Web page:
Why, the other day, by a vote of five to four — a kind of craps game — come seven, come ’leven — they declared the child labor law unconstitutional — a law secured after twenty years of education and agitation on the part of all kinds of people. And yet, by a majority of one, the Supreme Court, a body of corporation lawyers, with just one exception, wiped that law from the statute books, and this in our so-called democracy, so that we may continue to grind the flesh and blood and bones of puny little children into profits for the Junkers of Wall Street. And this in a country that boasts of fighting to make the world safe for democracy!

As if to illustrate Debs’s point, the Supreme Court unanimously upheld his conviction after the speech landed him in jail for sedition.

Does the Supreme Court Protect the Rights of Vulnerable Minorities?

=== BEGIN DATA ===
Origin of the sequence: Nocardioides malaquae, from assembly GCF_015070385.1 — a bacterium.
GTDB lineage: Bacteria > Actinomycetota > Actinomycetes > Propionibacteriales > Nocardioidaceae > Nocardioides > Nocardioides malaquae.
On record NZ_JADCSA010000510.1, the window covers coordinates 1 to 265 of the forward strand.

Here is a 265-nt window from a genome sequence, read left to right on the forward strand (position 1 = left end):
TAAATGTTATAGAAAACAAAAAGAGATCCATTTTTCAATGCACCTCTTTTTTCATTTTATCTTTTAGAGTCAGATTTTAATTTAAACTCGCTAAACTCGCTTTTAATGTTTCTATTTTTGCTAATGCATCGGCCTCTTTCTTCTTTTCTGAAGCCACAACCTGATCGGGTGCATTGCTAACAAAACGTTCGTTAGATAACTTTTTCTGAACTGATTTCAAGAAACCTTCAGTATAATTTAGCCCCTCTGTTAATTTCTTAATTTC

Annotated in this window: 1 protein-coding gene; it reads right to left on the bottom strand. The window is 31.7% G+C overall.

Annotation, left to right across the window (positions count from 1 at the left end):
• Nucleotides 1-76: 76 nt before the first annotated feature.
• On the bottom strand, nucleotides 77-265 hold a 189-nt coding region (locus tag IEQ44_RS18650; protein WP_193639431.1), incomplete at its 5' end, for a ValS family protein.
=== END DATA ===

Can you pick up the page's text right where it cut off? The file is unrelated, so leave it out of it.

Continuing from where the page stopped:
Liberals typically react with horror at the idea of taking away the court’s “super-legislature” powers and leaving it as “just” the highest court of appeal (or at most empower it with a much weaker form of judicial review). They see the Supreme Court as a benevolent guardian of unpopular minorities who would otherwise be victims of majority tyranny.

What if homophobic or transphobic majorities, for example, elected socially conservative legislatures that passed antigay or antitrans laws? Wouldn’t we be happy to have the Supreme Court stop those laws from being enacted?

Certainly. But there are at least two problems with this scenario as a general argument for empowering the Supreme Court as a super-legislature.